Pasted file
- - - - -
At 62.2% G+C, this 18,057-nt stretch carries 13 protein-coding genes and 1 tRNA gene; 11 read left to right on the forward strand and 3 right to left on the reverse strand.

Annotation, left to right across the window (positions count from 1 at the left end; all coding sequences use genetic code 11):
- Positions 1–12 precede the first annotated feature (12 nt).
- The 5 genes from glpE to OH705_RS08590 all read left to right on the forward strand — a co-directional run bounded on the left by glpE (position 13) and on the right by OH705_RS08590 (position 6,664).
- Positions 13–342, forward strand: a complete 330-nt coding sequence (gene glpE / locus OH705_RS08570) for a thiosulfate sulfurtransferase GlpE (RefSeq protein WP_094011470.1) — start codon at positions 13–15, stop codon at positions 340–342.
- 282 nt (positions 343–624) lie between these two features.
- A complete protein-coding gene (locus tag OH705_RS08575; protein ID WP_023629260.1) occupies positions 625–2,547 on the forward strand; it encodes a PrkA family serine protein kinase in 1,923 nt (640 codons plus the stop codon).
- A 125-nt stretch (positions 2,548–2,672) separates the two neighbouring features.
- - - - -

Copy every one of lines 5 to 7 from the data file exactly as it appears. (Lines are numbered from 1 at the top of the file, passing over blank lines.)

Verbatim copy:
- Positions 13–342, forward strand: a complete 330-nt coding sequence (gene glpE / locus OH705_RS08570) for a thiosulfate sulfurtransferase GlpE (RefSeq protein WP_094011470.1) — start codon at positions 13–15, stop codon at positions 340–342.
- 282 nt (positions 343–624) lie between these two features.
- A complete protein-coding gene (locus tag OH705_RS08575; protein ID WP_023629260.1) occupies positions 625–2,547 on the forward strand; it encodes a PrkA family serine protein kinase in 1,923 nt (640 codons plus the stop codon).